Mike had the Lemon Ice Box Creme Brulée ($10) and that was much better. There was nothing remarkable to it, but it had a nice flavor and consistency. It was, at least, what you expected it to be.

I had sparkling water with dinner ($3), but Mike had a Bayou Bonfire cocktail ($13). Unfortunately, he can’t remember it at all – and all I remember is that it was way too alcoholic for me to try more than a sip, but that is true with most cocktails.

Service was competent thought not extremely attentive – for example, no one inquired about how we felt about dessert.

In all, given everything I’d read about the restaurant before we went, I expected more – of the three full fledged meals we had at New Orleans restaurants, this was my least favorite – though that may just speak about the quality of the others. Still, we did have a lovely dinner in a lovely restaurant after a lovely cable car ride, and enjoyed the experience very much. I’d return.

723 Dante Street
New Orleans, LA
T-Sa: 5:00 pm - 8:30 pm

New Orleans Food Tour

New Orleans Food Tour: Pat O’Brien’s Courtyard Restaurant

A Taste of the South: Notes from a Trip to Louisiana

Good Food at the Birthplace of The Hurricane

Pat O’Brien’s is one of New Orleans institutions. The bar has operated in one form or another since 1933 and it famed as the originator of the Hurricane, New Orleans’s signature drink. It’s also famed for its beautiful central courtyard, which you can access through both of Pat O’Brien’s locations, on St. Peter and Bourbon streets. Despite the restaurant’s name, when we went the central courtyard was reserved for people who were drinking and not eating, and was not available for anyone under 21.

We sat instead on a side patio – probably the one that came with the house on Bourbon St. – in a roofed but open area. It wasn’t as nice as the courtyard, but it had less foot traffic. The restaurant/bar has a very casual atmosphere, with plastic tablecloths.

The food menu is pretty limited and as I still wasn’t too hungry, I went with a small cup of jambalaya (chicken and sausage – $8). I was surprised that it consisted of a stew with a lump of rice in the middle. When I’ve made Creole jambalaya myself, I’ve cooked the rice in the stew. Still, I noted this method of cooking stews and rice separately show up at several restaurants we went to. I wonder if it’s just a way of saving time in the kitchen. While this jambalaya was quite flavorful, I think I prefer cooking them together.

I had heard somewhere that Pat O’Brien had a good bread pudding ($8) and they were right. It was delicious, so good that my husband liked it. The whisky sauce didn’t taste alcoholic and reminded me, instead, of toffee. The pudding was light and the pecan on top gave it the necessary crunch.

You can’t go to Pat O’Brien and not have a Hurricane ($8.50), of course, so we ordered one to share. As the story goes, O’Brien invented this drink in the 1940’s when whiskey was in short supply. Rum was plentiful, however, and O’Brien experimented until he invented a rum-based cocktail that his customers liked. The cocktail is made with passion fruit pureé, citrus juices and grenadine – or at least, it was originally. Nowadays, Pat O’Brien sells a Hurricane mix made with sugar or high fructose corn syrup, citric acid and natural and artificial flavors. Given that this was the first time we had a hurricane, I couldn’t tell if the drink we got had the real ingredients or the mix. I rather think that it was the latter, as the drink was overwhelmingly sweet and one-toned and not particularly fruity and way too red to not contain at least dye. Think tropical punch with added sugar and alcohol.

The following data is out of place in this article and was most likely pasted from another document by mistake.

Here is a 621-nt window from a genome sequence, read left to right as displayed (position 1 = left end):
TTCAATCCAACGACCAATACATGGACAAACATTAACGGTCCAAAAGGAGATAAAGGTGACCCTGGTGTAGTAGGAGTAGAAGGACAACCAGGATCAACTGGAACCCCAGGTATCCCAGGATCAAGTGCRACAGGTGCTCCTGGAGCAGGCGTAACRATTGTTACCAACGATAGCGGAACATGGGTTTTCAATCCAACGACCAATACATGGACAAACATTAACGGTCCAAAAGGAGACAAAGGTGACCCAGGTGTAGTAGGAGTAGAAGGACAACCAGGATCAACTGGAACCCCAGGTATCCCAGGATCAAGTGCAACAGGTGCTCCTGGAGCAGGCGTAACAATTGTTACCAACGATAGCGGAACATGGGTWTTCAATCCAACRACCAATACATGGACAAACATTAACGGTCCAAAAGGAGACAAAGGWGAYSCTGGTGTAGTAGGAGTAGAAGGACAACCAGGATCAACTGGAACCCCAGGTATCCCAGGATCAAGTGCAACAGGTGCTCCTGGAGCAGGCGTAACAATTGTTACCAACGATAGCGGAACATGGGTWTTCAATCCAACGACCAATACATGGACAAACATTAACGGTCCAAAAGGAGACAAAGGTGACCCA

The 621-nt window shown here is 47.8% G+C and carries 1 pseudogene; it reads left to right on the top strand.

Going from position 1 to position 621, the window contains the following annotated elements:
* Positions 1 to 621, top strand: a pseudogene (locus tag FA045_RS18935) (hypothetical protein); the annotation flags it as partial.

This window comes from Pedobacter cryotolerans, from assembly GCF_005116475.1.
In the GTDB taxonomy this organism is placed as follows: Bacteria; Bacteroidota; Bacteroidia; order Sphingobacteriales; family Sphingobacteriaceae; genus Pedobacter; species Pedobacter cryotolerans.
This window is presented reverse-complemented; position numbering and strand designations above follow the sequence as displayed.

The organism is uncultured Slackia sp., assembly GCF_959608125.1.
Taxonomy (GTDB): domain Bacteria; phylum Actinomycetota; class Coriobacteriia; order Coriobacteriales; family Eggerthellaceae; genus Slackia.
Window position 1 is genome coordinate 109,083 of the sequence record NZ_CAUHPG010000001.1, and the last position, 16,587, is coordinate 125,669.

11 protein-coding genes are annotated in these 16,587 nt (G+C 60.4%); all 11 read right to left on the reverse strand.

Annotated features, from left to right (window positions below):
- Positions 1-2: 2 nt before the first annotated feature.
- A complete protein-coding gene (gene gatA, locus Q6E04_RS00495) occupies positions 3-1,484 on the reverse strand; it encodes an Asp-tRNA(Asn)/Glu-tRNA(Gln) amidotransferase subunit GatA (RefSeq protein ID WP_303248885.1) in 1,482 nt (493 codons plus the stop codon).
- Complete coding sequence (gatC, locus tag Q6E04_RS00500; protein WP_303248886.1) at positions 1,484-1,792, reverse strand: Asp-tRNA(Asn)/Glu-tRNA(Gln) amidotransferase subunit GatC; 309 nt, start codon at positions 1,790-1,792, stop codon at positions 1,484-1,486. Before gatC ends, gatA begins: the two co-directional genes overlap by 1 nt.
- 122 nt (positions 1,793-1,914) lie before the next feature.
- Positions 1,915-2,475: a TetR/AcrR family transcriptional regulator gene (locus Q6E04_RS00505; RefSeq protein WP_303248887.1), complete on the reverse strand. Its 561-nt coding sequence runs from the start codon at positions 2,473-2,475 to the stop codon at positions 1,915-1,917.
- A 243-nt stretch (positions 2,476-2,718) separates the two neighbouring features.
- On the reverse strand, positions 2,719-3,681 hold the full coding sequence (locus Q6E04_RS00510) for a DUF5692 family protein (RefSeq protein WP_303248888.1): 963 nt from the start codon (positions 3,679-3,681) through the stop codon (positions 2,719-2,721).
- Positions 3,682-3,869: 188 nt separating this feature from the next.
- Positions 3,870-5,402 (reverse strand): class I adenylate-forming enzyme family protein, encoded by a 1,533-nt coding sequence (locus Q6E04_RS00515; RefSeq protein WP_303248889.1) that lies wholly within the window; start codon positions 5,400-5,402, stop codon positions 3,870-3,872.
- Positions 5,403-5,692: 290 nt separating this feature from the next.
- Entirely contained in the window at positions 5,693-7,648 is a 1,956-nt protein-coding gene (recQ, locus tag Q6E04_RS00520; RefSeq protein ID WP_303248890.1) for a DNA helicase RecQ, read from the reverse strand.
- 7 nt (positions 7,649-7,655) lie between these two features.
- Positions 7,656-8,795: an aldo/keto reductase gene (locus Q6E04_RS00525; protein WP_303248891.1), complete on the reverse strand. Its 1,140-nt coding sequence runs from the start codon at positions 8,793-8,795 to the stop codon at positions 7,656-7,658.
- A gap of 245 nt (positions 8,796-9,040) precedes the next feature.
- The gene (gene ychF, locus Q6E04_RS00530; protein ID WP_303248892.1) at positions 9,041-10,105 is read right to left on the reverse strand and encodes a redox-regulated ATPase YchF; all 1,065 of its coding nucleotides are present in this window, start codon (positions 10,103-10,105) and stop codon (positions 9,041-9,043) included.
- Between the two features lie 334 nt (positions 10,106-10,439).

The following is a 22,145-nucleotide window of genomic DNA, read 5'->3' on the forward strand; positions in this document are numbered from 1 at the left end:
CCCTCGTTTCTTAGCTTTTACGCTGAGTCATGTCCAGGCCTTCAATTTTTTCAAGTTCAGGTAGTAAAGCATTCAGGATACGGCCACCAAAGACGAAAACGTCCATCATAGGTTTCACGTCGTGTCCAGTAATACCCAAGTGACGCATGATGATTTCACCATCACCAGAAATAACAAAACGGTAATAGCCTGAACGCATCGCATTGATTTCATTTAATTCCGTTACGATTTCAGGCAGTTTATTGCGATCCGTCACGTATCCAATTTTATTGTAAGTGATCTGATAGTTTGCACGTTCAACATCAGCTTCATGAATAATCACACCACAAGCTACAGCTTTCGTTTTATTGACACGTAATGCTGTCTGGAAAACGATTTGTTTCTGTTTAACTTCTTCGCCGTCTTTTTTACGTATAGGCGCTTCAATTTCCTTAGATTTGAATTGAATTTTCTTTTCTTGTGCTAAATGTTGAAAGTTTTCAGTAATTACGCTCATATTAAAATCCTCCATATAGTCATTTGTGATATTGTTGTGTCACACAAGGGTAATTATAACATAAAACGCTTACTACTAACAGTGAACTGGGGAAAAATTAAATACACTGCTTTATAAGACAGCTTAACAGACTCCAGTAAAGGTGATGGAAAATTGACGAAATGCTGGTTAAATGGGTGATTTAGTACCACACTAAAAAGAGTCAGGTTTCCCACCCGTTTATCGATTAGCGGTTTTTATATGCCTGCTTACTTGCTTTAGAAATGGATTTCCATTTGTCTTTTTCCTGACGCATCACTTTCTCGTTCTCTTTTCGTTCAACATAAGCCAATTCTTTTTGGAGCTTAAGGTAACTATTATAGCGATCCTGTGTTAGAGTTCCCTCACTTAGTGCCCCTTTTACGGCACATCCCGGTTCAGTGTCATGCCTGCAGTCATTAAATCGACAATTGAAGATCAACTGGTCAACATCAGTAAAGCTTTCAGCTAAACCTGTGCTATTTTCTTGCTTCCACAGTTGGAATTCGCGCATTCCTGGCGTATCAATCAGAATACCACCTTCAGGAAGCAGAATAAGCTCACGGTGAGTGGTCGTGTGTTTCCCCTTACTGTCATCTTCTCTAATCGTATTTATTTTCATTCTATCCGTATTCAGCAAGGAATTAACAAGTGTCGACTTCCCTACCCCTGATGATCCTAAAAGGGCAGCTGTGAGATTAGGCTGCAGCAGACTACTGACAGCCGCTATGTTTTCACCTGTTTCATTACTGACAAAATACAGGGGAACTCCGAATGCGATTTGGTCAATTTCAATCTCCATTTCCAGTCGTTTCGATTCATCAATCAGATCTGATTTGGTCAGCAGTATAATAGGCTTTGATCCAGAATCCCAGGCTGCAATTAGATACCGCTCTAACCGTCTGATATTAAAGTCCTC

While the sweetness does a good job of hiding the alcohol, it was still pretty strong for me – at least at the beginning. While the glass is impressively large, it’s filled with ice, so there is a relatively small amount of alcohol in it – so by the time some of it melted away, the drink was mild enough for me to enjoy.

In all, we had a pretty good time at Pat O’Brien’s, and I’m glad we went. I am curious about trying a Hurricane made from real ingredients one day – I might just do that.

Pat O'Brien's
624 Bourbon St
New Orleans, LA
W-Th,Su: 12 PM - 12 AM
F-Sa: 12 PM - 2 AM

New Orleans Food Tour

New Orleans Food Tour: Café Beignet

A Taste of the South: Notes from a Trip to Louisiana

It turns out beignets are not for us.

New Orleans is famous many dishes, with savory and sweet, but among the latter beignets reign supreme – at least, among tourists. I can only imagine that it’s the fun of eating a pastry that is guaranteed to cover you and everything around you with powdered sugar that makes them so appealing. And fun they are, even if they otherwise were rather disappointing.

Among the establishments serving beignets in the French Quarter, the two most prominent ones are Cafe du Monde, which has been selling beignets since 1862, and Café Beignet, a mere 30 year old restaurant which makes up for its youth by having actually four different branches in the city. We visited the one on Decatur St. for breakfast our first morning in New Orleans, though we twice stopped at the one on Bourbon Street to rest our feet and listen to some live Jazz. The garden at the latter site is glorious.

The Café Beignet branch on Decatur Street has a fun dining room, somewhat evocative of la Belle  Époque. The wooden bar is beautiful. Outdoors, there are only a couple of tables on the sidewalk by the restaurant. It’s not particularly picturesque, but it allows you to people watch as you eat.

You order at the counter, and food is brought to your table. The menu consists of omelettes, sandwiches, breakfast items and Creole specialties like jambalaya and crawfish etouffee. And, of course, beignets and other pastries. They have a bunch of coffee dishes, but not fresh orange juice.